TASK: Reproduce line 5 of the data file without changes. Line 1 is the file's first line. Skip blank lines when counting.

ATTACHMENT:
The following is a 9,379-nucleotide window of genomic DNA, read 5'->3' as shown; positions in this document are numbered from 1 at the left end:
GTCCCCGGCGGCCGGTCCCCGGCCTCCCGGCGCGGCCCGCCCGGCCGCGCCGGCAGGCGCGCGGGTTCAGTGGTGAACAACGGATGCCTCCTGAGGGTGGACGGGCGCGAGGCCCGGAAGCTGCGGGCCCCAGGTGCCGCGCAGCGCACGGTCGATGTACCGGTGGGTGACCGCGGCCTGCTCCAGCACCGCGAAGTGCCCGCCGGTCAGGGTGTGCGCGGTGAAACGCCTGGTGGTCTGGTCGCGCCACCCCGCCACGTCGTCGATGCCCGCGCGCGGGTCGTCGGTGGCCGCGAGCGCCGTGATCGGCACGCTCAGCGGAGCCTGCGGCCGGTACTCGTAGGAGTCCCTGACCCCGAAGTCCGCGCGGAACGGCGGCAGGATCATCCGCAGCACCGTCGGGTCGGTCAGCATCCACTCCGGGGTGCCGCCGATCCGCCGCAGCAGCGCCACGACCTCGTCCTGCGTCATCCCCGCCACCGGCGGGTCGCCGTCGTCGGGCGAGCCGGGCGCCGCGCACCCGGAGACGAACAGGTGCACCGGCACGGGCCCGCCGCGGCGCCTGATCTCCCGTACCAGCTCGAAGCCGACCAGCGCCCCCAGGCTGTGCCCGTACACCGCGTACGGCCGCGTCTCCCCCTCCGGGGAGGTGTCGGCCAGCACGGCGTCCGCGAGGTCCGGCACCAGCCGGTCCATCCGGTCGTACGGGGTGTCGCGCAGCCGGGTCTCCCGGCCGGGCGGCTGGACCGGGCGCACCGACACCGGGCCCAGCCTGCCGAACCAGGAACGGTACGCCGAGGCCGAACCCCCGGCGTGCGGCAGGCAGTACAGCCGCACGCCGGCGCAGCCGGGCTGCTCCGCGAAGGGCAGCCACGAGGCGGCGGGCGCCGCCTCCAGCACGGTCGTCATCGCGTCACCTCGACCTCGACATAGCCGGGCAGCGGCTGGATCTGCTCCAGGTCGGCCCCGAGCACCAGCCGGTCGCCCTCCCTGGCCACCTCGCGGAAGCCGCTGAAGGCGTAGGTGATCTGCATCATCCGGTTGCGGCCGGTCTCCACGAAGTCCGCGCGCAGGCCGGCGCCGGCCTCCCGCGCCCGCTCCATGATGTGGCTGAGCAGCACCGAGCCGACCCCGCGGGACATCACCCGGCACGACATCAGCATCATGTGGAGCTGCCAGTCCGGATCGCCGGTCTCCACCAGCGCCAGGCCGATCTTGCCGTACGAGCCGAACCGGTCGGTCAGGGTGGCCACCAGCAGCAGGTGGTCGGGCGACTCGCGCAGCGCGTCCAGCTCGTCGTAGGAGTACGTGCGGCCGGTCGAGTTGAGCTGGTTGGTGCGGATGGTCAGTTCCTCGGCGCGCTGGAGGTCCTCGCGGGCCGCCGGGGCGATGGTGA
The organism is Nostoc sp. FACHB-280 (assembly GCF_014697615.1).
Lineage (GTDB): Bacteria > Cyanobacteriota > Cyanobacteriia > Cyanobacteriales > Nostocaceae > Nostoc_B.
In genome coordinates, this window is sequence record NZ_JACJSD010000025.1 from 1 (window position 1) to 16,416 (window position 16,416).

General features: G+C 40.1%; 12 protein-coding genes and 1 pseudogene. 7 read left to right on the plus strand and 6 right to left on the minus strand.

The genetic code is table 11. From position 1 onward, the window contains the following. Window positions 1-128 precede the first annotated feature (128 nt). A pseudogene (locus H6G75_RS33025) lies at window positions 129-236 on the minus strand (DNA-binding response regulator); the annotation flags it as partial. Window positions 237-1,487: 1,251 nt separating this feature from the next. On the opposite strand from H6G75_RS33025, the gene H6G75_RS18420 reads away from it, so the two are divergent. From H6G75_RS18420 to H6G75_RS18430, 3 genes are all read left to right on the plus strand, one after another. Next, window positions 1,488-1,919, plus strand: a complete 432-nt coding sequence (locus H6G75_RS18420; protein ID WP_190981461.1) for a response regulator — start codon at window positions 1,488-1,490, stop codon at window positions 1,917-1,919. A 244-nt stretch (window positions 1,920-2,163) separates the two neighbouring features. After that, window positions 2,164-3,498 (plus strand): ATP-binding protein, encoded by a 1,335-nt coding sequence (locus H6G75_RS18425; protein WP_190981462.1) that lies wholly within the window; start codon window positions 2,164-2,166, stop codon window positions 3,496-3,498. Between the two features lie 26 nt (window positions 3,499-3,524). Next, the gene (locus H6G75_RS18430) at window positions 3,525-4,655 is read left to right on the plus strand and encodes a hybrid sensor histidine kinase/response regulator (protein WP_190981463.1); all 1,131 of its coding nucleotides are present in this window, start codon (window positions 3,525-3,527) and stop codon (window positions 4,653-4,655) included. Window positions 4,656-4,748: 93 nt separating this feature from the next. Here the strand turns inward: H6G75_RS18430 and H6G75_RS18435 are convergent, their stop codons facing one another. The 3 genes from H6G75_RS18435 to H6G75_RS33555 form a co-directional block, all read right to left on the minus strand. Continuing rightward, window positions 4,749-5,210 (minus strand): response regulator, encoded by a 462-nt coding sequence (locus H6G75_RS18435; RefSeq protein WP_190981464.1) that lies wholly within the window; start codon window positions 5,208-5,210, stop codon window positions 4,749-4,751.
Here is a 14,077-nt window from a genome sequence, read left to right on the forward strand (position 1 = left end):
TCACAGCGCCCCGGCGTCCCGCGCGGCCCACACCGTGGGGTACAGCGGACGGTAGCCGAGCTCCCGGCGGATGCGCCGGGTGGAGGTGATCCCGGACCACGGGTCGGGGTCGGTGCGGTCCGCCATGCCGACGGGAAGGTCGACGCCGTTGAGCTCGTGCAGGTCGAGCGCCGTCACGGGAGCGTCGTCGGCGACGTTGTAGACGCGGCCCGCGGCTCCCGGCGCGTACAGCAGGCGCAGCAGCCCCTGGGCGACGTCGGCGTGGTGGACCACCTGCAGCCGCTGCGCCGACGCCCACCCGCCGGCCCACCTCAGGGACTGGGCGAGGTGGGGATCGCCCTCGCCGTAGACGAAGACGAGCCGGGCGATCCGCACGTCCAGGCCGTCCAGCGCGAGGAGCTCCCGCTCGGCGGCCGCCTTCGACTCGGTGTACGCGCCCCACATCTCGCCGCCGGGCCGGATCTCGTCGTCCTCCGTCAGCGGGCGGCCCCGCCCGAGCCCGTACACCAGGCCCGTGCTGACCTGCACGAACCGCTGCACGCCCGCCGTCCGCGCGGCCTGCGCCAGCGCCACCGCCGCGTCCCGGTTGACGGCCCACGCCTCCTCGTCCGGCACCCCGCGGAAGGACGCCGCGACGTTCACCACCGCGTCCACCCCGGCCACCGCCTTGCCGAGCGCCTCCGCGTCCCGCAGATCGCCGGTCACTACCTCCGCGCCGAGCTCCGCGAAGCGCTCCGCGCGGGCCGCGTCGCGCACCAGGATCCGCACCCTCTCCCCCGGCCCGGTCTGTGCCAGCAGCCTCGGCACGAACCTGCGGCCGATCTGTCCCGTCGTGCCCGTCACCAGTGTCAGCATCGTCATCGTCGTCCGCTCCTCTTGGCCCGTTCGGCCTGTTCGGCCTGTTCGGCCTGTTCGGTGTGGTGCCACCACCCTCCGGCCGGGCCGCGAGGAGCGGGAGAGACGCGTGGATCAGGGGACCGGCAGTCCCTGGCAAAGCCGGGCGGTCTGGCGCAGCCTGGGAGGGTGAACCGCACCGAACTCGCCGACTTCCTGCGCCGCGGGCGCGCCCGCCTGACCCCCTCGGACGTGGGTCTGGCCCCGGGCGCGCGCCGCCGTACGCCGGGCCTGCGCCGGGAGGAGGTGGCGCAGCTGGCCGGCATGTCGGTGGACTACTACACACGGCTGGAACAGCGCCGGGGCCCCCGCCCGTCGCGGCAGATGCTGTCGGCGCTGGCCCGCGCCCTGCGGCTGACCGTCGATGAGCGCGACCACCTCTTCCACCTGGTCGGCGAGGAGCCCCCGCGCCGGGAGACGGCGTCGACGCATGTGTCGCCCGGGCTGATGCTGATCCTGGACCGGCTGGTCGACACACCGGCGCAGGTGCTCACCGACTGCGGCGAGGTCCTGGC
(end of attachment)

In genome coordinates, this window is sequence record NZ_JACJSD010000025.1 from 1 (window position 1) to 16,416 (window position 16,416).